Monday, September 1, 2008

Salisbury Cathedral, Cheer thy Spirit with this Comfort

The Cathedral of Saint Mary – better known as Salisbury Cathedral in Salisbury, England – is celebrating the 750th anniversary of its consecration.

The medieval cathedral is known for its many records: the tallest church spire in the United Kingdom (404 feet); the largest cloister; and the largest cathedral close in Britain (80 acres). Inside are the world's oldest working clock (from AD 1386) and one of the four surviving original copies of the Magna Carta.

The foundation stone was laid in 1220 and in 1258 the nave and choir were complete. The Very Reverend Hugh Dickinson says that because they take so many generations to build, “almost all other English Cathedrals are a mixture of different architectural styles. However the main body of Salisbury Cathedral which includes the tower and West Front, was completed in a mere 38 years.” There were other sections built later, most notably the tower and spire in 1320. While an impressive sight, the tower and spire proved somewhat troublesome when you realize they added over 6 thousand tons to the weight of the building – which sits on just four feet of foundation. Knowing that, it’s a wonder the cathedral is still standing....

September is the final month for the cathedral’s major anniversary exhibit. Also as part of the celebration, there will be a 750th Anniversary Commemorative Service on September 28.

Why are we celebrating? So majestic and inspiring is this architectural wonder that John Bellairs went and made an American duplicate, of sorts, for his 1985 adventure, The Revenge of the Wizard’s Ghost. In rural New York State is the property of Zebulon Windrow, the patriarch of the wicked Windrow clan of warlocks and witches. After making it big in the lumber business, Zebulon built his estate – his mansion and the nearby church – atop a hill overlooking the Hudson River, which must be quite a sight in the autumn: a 400-foot medieval spire poking out of New England’s famous fall foliage.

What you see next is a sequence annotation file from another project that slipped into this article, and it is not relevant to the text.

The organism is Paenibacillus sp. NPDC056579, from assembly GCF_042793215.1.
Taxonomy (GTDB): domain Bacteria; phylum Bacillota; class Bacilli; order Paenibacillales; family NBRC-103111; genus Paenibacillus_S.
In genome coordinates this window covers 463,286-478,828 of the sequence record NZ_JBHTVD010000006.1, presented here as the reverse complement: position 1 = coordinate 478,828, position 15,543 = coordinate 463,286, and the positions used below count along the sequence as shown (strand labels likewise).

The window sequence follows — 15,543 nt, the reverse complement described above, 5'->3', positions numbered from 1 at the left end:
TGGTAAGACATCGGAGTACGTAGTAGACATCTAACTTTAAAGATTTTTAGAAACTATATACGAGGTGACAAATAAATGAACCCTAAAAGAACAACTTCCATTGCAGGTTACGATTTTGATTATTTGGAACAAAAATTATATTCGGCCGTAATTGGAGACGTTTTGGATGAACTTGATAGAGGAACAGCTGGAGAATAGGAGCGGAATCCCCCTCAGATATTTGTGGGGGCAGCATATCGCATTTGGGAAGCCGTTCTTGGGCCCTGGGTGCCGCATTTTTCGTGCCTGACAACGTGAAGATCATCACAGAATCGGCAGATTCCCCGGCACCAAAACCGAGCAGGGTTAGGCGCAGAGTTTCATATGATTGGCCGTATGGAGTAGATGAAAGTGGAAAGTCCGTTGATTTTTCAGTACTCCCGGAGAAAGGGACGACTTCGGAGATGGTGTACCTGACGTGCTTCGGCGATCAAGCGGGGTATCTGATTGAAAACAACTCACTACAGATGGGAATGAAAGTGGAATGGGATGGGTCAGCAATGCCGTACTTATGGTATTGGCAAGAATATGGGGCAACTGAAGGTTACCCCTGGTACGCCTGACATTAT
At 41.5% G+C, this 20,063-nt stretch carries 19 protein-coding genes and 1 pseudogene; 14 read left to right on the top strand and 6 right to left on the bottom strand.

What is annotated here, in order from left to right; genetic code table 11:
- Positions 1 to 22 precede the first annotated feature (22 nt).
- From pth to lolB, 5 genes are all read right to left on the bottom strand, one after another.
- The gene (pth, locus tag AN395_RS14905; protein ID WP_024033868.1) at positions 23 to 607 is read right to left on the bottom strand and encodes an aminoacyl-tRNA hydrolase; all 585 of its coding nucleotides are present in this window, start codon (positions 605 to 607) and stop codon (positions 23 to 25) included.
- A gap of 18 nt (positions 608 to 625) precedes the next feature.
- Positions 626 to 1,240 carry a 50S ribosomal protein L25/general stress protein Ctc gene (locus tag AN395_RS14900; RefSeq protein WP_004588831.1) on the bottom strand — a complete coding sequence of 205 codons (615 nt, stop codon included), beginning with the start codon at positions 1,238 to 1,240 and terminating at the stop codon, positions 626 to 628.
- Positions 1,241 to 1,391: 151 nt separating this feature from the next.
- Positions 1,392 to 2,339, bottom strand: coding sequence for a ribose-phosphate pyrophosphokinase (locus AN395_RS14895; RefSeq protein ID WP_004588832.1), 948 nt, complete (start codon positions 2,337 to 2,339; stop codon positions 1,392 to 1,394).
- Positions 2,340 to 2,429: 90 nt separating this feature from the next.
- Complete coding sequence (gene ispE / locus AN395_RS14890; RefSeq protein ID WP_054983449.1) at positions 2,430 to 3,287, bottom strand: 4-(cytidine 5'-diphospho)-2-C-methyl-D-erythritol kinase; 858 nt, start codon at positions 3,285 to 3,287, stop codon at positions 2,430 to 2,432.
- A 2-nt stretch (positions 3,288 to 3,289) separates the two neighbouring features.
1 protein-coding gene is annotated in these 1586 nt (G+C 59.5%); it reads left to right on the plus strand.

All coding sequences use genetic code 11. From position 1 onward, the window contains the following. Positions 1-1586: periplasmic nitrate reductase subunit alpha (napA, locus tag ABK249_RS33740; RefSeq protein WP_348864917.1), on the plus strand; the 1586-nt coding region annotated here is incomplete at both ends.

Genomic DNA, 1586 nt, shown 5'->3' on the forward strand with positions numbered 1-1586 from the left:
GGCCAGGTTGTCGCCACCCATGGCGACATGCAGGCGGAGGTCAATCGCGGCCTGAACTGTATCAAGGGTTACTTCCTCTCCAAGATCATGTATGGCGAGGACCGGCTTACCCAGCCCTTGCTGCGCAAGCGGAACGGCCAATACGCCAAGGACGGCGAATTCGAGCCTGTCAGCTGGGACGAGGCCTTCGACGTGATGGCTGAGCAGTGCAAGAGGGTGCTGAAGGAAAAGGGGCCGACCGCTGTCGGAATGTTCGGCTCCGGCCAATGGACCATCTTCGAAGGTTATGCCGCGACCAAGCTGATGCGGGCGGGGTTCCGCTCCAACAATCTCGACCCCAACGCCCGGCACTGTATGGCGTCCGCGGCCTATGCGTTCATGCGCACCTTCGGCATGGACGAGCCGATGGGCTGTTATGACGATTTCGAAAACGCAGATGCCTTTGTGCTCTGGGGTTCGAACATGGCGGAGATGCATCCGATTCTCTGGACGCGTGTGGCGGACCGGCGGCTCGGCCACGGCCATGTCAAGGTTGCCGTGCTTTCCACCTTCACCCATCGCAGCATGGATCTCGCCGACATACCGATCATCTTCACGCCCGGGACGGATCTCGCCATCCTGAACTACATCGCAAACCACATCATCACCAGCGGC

Oh, by the way, here’s a bit of trivia for you: a dead rat with traces of arsenic was found inside the skull of William Longespée when his tomb was opened.

Salisbury Cathedral
The Green Men of Salisbury Cathedral
Photos at Flickr
Photo Friday - Awful!

1 comment:

James Card said...

It would be nigh impossible to exaggerate Salisbury's grand beauty. I was last there on Christmas Day 2007---what a setting it was for choral evensong, with lifelike angels suspended in the air up and down the nave.

On my first visit to Salisbury in 2004, I took a fascinating tour of the cathedral's innards (this is quite special---most cathedrals only offer tours up the steps to the tower). You get to see the forest of ancient wood inside the stone walls, holding the cathedral together. You also get to ascend up underneath the 400-foot tall spire before stepping outside, where you have a glorious view of the patchwork Wiltshire countryside.

I remember going up the endless stairs and passing a large lead-framed window, through which I saw the sloping roof between five and ten feet below the sill. I imagined Fergie and Prof. Childermass madly clambering through it.

Salisbury is in a very lovely part of England. Considering that John lived in nearby Bristol, it should be no surprise that that region (Somerset, Wiltshire, Gloucestershire, Devon) features so heavily in his books.